But other advocates for the species said there is risk in waiting and hoping that wolverines reestablish themselves here. Even if a breeding pair make its way down south, more will have to follow to make sure there is enough genetic diversity, said Michael Robinson, senior conservation advocate at the Center for Biological Diversity.
“Colorado should do it on the principle that wolverines belong in Colorado,” Robinson said. “They’re part of the natural ecosystem and Colorado’s ecosystem can make a big difference.”
I also think it’s interesting how ideas about ecosystems and climate change are blended in this article.
“The governor continues to join so many Coloradans who share his enthusiasm for reintroducing the native wolverine, last spotted in 2009 in our state, to better restore ecological balance in wild Colorado areas,” Gov. Jared Polis’ spokesman, Conor Cahill,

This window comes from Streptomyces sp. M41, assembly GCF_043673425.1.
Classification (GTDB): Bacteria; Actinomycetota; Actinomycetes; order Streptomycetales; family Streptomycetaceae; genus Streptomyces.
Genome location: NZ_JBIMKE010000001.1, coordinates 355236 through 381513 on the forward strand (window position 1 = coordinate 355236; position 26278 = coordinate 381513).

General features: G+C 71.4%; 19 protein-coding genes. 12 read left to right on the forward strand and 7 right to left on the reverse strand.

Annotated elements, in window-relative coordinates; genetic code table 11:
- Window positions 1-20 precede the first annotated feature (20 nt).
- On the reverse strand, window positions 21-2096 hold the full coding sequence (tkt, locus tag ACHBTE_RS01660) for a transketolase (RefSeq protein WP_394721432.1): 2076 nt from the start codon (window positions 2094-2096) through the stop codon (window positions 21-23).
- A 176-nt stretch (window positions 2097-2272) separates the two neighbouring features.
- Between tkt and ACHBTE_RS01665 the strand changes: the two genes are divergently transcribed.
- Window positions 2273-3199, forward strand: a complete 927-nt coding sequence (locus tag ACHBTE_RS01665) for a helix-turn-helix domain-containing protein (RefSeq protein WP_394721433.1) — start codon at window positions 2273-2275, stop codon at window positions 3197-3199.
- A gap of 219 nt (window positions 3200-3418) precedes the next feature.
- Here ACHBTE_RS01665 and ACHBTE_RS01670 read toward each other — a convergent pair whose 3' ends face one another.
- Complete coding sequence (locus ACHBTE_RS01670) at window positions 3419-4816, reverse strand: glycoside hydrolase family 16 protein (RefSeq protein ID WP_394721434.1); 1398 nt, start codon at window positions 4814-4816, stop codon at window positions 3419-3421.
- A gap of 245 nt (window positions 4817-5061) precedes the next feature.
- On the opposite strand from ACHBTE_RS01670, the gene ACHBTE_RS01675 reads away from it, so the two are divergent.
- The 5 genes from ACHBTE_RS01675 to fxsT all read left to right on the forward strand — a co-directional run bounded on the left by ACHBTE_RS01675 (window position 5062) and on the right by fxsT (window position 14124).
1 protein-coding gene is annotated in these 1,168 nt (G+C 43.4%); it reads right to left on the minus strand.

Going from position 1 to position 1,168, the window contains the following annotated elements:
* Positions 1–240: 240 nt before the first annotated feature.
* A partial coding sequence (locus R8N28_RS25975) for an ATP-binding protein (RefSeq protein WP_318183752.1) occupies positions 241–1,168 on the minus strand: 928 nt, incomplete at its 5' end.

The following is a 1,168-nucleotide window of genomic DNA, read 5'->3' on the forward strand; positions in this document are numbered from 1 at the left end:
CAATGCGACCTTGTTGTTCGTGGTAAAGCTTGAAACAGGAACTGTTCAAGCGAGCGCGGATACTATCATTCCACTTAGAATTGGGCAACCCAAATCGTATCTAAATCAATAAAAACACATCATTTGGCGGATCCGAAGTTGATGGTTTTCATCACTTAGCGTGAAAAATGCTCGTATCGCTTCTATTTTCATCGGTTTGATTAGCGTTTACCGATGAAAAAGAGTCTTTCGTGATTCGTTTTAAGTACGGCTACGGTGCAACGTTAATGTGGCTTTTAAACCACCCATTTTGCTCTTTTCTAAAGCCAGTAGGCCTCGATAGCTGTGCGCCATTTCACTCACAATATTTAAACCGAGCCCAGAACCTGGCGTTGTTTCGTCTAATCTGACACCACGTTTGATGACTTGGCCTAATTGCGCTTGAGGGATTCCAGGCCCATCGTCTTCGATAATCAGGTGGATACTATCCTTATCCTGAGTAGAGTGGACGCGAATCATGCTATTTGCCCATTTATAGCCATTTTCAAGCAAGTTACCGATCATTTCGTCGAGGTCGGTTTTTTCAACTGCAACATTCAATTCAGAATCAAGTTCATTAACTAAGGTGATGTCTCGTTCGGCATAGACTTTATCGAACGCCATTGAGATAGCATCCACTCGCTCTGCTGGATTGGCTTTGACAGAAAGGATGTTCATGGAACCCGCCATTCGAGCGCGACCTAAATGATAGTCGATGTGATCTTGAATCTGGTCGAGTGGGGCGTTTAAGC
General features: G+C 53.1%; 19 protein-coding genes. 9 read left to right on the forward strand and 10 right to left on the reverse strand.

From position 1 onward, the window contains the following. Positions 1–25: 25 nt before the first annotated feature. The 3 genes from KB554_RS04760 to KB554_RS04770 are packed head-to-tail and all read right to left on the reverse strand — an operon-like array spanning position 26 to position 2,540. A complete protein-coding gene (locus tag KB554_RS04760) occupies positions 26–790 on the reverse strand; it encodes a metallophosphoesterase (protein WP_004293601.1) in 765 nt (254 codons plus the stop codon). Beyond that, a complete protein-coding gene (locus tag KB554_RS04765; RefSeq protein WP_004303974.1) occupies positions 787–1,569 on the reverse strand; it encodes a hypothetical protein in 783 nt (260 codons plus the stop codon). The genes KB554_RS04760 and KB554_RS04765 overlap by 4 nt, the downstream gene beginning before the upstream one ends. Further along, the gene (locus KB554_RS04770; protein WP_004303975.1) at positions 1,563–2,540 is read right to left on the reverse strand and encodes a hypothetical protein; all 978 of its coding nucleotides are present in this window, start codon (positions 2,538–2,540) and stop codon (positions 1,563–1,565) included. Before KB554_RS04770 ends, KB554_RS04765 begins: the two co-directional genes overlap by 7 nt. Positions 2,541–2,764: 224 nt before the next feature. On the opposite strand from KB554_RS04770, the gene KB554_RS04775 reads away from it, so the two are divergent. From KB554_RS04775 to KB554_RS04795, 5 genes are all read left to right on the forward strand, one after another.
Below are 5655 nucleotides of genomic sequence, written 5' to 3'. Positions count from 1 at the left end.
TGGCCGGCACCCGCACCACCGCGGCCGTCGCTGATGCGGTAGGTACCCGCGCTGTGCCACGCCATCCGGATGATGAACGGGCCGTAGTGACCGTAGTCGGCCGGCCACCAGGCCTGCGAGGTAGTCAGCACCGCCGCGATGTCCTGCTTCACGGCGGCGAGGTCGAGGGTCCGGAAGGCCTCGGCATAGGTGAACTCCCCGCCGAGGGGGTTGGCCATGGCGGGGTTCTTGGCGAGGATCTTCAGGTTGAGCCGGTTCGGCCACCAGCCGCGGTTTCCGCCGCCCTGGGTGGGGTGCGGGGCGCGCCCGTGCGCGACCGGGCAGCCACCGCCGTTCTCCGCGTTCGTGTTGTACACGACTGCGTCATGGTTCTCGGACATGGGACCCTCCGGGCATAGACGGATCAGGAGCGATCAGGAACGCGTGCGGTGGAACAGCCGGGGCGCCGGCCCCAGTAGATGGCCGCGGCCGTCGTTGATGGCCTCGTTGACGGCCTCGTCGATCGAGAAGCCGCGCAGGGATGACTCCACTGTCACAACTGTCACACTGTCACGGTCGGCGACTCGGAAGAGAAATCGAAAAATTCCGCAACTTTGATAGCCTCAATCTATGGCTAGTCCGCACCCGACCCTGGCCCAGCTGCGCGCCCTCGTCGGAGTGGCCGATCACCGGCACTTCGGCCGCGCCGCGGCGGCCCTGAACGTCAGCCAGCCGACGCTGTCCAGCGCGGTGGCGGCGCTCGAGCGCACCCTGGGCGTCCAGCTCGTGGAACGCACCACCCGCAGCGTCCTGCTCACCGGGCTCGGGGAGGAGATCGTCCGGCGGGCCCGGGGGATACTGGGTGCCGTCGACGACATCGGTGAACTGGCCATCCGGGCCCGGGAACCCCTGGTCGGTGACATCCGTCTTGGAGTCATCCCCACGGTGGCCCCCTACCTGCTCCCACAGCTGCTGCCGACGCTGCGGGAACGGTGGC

Colorado’s high snowy mountains are the species’ largest unoccupied territory and will only become more important as a warming climate shrink the snowpack the wolverines need for dens.
“There is a real role for Colorado to play in conservation here,” Odell said. “Wolverines really need Colorado.”
The most significant stressor on wolverines in the coming years will be climate change, according to an analysis by the Fish and Wildlife Service.
Wolverines create high-altitude dens in the snowy mountains in the winter and raise their kits there to keep them warm and protect them from predators. Wolverine mothers need deep snow that lasts long into the spring months.
That type of snow will become rare in the American West as the climate warms. Wolverines will lose an estimated 30% of their habitat in the lower 48 states in the next 30 years and 60% of their habitat here in the next 70, according to the National Wildlife Federation.